Take thee a tile - A tile, such as we use in covering houses, will give us but a very inadequate notion of those used anciently; and also appear very insufficient for the figures which the prophet was commanded to pourtray on it. A brick is most undoubtedly meant; yet, even the larger dimensions here, as to thickness, will not help us through the difficulty, unless we have recourse to the ancients, who have spoken of the dimensions of the bricks commonly used in building. Palladius, De Re Rustica, lib. 6 c. 12, is very particular on this subject: - Sint vero lateres longitudine pedum duorum, latitudine unius, altitudine quatuor unciarum . "Let the bricks be two feet long, one foot broad, and four inches thick." Edit. Gesner, vol. 3 p. 144. On such a surface as this the whole siege might be easily pourtrayed. There are some brick-bats before me which were brought from the ruins of ancient Babylon, which have been made of clay and straw kneaded together and baked in the sun; one has been more than four inches thick, and on one side it is deeply impressed with characters; others are smaller, well made, and finely impressed on one side with Persepolitan characters. These have been for inside or ornamental work; to such bricks the prophet most probably alludes.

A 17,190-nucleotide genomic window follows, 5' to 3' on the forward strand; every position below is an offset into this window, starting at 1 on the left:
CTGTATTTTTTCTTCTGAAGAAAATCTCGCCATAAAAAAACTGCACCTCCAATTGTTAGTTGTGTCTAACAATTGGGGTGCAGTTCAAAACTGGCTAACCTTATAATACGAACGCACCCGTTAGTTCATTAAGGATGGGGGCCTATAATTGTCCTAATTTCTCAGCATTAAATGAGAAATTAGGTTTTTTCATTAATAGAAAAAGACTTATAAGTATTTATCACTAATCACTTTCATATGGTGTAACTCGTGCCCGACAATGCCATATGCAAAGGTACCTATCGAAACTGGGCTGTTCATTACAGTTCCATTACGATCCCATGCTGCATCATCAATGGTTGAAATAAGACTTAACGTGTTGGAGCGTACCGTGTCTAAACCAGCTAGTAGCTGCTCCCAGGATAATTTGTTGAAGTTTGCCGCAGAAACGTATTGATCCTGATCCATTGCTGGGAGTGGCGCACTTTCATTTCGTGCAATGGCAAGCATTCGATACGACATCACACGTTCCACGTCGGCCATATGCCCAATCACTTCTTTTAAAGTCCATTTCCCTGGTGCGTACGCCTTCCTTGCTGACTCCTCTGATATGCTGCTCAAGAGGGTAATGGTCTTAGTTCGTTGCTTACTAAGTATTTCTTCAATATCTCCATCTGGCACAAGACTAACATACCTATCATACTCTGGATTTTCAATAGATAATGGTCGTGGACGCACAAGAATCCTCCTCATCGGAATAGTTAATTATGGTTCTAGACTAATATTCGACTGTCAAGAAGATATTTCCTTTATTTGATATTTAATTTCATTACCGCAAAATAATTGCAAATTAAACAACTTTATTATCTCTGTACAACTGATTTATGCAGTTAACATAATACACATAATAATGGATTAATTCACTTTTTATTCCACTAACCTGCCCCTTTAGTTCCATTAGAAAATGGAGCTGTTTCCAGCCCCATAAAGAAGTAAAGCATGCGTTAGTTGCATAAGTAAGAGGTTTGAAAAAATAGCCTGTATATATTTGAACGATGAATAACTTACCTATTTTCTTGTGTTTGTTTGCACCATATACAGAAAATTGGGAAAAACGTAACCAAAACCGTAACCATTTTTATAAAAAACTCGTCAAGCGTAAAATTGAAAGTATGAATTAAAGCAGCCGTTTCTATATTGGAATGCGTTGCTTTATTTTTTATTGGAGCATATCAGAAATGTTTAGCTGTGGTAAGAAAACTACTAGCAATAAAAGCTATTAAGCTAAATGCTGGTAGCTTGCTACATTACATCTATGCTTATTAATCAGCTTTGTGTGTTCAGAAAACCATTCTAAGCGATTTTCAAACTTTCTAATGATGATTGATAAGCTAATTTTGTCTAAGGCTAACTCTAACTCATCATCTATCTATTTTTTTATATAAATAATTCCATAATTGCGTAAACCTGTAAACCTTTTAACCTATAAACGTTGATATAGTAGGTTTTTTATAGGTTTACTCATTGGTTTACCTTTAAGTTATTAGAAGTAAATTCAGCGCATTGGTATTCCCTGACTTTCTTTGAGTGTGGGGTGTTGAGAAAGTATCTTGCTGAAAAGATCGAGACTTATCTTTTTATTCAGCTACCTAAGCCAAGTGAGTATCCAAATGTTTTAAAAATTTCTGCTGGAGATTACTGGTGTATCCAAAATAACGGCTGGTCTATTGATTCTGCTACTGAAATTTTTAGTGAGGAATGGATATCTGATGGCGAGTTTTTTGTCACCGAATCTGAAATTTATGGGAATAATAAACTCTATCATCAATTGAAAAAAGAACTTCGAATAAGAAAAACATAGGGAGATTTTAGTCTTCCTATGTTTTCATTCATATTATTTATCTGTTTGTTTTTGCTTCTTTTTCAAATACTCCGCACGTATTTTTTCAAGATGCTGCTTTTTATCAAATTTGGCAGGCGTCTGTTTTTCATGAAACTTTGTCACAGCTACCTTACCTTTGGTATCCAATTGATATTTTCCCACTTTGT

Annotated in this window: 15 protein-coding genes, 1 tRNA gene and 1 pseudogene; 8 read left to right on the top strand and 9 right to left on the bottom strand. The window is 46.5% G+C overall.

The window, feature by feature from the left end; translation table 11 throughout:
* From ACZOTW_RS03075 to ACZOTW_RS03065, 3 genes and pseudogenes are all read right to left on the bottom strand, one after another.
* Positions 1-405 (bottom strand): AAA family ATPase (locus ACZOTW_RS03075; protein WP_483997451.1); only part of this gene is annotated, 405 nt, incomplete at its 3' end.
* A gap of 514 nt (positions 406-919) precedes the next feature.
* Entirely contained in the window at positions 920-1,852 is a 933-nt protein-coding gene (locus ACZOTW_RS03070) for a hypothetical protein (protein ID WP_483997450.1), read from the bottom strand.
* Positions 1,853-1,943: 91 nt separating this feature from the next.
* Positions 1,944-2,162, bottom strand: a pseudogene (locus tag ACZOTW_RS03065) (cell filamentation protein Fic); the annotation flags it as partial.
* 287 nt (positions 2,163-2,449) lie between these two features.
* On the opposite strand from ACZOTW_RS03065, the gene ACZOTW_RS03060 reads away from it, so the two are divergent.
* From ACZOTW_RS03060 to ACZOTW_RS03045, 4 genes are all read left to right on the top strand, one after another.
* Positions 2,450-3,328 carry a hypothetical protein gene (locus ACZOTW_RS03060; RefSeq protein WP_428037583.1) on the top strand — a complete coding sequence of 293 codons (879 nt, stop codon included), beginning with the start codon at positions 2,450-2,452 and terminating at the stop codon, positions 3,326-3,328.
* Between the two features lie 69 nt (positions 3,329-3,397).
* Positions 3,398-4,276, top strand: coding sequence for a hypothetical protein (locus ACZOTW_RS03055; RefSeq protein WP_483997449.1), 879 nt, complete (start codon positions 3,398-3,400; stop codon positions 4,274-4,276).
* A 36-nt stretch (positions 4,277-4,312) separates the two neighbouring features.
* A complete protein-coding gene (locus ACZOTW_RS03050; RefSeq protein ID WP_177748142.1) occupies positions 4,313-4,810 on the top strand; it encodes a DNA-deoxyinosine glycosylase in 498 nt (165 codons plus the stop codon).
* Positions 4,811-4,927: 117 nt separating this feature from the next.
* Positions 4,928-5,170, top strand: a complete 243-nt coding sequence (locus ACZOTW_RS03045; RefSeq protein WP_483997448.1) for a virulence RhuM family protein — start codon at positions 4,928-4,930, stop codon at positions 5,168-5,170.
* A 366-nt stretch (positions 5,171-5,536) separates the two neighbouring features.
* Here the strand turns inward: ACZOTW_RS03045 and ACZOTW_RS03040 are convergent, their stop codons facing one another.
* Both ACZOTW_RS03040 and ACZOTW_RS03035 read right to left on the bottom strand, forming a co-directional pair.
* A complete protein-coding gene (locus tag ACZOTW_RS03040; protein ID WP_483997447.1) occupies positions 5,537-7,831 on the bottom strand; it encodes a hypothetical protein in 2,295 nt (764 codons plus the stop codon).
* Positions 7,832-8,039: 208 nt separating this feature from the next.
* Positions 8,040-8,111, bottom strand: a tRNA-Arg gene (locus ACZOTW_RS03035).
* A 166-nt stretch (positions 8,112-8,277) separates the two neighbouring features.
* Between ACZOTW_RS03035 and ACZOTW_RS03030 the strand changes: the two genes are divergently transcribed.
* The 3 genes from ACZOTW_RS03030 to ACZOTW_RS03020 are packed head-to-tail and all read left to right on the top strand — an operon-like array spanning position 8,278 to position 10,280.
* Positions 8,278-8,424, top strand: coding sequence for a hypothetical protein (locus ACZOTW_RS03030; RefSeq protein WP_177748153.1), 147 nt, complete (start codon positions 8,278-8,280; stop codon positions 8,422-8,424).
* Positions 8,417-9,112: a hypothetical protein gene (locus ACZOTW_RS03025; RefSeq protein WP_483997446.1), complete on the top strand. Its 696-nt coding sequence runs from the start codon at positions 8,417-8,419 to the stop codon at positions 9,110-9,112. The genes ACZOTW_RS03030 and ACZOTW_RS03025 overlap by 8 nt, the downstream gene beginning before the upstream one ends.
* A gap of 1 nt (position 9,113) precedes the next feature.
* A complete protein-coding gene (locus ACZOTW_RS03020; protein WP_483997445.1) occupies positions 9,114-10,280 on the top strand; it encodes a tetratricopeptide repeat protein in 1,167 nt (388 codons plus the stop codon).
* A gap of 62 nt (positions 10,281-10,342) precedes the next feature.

But the tempered clay out of which the bricks were made might be meant here; of this substance he might spread out a sufficient quantity to receive all his figures. The figures were
4.The camp of the enemy.
5.Battering rams, and such like engines, round about.
6.A wall round about the city, between it and the besieging army.
Other Adam Clarke entries containing Ezekiel 4:1:
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